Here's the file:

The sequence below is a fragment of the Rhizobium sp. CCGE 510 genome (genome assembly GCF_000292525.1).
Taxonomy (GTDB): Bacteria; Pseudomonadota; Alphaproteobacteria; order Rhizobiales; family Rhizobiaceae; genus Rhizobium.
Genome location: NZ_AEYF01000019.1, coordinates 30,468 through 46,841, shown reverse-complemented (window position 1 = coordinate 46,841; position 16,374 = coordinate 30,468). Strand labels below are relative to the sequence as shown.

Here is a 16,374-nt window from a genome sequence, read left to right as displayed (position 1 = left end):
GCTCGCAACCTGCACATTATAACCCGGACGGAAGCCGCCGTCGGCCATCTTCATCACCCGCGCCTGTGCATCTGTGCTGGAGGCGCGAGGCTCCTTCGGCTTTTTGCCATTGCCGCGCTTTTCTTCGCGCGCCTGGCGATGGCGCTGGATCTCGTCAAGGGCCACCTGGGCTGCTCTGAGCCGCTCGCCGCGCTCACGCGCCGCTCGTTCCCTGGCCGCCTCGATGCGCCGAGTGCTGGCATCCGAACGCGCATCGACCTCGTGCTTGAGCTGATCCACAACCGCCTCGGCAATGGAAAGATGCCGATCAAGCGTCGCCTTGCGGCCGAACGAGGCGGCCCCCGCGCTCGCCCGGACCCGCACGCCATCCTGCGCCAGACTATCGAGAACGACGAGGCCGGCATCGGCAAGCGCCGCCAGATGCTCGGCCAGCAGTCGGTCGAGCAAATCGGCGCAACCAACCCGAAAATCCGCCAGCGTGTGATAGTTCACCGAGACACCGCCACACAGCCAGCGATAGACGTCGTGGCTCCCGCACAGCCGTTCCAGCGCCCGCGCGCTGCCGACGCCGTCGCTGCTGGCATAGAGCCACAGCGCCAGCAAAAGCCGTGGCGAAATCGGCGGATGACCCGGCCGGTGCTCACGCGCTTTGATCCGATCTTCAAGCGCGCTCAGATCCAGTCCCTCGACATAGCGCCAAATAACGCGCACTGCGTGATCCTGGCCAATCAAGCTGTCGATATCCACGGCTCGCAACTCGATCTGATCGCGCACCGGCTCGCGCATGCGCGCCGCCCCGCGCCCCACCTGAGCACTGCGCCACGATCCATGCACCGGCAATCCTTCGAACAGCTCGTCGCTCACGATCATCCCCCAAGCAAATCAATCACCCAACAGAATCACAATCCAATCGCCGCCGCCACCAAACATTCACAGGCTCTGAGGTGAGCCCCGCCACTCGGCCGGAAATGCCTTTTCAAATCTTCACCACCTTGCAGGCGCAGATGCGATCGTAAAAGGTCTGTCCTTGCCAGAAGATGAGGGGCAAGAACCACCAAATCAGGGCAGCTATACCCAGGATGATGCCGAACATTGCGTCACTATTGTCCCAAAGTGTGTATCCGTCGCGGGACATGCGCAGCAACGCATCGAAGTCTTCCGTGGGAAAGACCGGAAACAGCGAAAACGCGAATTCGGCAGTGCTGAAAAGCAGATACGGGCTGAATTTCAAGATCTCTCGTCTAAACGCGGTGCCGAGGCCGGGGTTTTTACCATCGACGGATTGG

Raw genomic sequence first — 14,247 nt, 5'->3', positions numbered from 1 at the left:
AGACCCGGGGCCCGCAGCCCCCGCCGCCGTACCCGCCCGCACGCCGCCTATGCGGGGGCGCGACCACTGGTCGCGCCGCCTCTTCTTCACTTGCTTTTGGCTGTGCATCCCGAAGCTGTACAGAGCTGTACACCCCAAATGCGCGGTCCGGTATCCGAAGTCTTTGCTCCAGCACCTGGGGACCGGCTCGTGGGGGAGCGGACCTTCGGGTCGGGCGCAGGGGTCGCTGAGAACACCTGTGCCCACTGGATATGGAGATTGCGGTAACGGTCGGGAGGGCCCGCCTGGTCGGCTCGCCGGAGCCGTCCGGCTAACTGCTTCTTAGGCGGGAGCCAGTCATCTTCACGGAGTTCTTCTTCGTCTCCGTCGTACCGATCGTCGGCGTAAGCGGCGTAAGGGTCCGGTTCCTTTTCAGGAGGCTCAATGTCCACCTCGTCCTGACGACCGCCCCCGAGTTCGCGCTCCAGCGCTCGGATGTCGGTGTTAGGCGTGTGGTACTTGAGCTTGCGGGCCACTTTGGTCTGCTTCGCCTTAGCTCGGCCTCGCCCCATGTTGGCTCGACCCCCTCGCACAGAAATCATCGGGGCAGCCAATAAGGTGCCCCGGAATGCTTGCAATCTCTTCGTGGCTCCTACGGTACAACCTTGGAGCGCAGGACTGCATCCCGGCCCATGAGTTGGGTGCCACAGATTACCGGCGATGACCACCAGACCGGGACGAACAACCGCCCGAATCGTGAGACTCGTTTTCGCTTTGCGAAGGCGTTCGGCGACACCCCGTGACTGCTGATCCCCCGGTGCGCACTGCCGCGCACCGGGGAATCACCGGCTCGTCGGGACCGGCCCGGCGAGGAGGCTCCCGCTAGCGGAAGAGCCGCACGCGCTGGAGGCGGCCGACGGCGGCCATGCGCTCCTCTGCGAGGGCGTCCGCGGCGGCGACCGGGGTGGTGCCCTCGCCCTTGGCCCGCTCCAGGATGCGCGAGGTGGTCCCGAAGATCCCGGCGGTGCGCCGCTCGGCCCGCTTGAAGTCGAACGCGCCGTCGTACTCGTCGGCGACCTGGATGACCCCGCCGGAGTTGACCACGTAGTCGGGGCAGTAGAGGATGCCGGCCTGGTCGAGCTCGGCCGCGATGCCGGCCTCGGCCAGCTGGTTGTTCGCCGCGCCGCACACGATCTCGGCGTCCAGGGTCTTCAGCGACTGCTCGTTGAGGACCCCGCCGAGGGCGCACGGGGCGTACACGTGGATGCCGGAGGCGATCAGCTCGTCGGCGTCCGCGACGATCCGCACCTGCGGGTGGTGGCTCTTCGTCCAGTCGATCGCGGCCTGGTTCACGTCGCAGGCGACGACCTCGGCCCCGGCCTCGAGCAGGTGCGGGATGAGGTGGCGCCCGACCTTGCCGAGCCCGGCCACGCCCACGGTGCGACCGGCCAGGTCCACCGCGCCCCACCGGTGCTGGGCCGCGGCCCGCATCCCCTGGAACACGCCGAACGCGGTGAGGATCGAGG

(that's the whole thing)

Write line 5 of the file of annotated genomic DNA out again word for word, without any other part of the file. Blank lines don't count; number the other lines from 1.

GCTCGCAACCTGCACATTATAACCCGGACGGAAGCCGCCGTCGGCCATCTTCATCACCCGCGCCTGTGCATCTGTGCTGGAGGCGCGAGGCTCCTTCGGCTTTTTGCCATTGCCGCGCTTTTCTTCGCGCGCCTGGCGATGGCGCTGGATCTCGTCAAGGGCCACCTGGGCTGCTCTGAGCCGCTCGCCGCGCTCACGCGCCGCTCGTTCCCTGGCCGCCTCGATGCGCCGAGTGCTGGCATCCGAACGCGCATCGACCTCGTGCTTGAGCTGATCCACAACCGCCTCGGCAATGGAAAGATGCCGATCAAGCGTCGCCTTGCGGCCGAACGAGGCGGCCCCCGCGCTCGCCCGGACCCGCACGCCATCCTGCGCCAGACTATCGAGAACGACGAGGCCGGCATCGGCAAGCGCCGCCAGATGCTCGGCCAGCAGTCGGTCGAGCAAATCGGCGCAACCAACCCGAAAATCCGCCAGCGTGTGATAGTTCACCGAGACACCGCCACACAGCCAGCGATAGACGTCGTGGCTCCCGCACAGCCGTTCCAGCGCCCGCGCGCTGCCGACGCCGTCGCTGCTGGCATAGAGCCACAGCGCCAGCAAAAGCCGTGGCGAAATCGGCGGATGACCCGGCCGGTGCTCACGCGCTTTGATCCGATCTTCAAGCGCGCTCAGATCCAGTCCCTCGACATAGCGCCAAATAACGCGCACTGCGTGATCCTGGCCAATCAAGCTGTCGATATCCACGGCTCGCAACTCGATCTGATCGCGCACCGGCTCGCGCATGCGCGCCGCCCCGCGCCCCACCTGAGCACTGCGCCACGATCCATGCACCGGCAATCCTTCGAACAGCTCGTCGCTCACGATCATCCCCCAAGCAAATCAATCACCCAACAGAATCACAATCCAATCGCCGCCGCCACCAAACATTCACAGGCTCTGAGGTGAGCCCCGCCACTCGGCCGGAAATGCCTTTTCAAATCTTCACCACCTTGCAGGCGCAGATGCGATCGTAAAAGGTCTGTCCTTGCCAGAAGATGAGGGGCAAGAACCACCAAATCAGGGCAGCTATACCCAGGATGATGCCGAACATTGCGTCACTATTGTCCCAAAGTGTGTATCCGTCGCGGGACATGCGCAGCAACGCATCGAAGTCTTCCGTGGGAAAGACCGGAAACAGCGAAAACGCGAATTCGGCAGTGCTGAAAAGCAGATACGGGCTGAATTTCAAGATCTCTCGTCTAAACGCGGTGCCGAGGCCGGGGTTTTTACCATCGACGGATTGG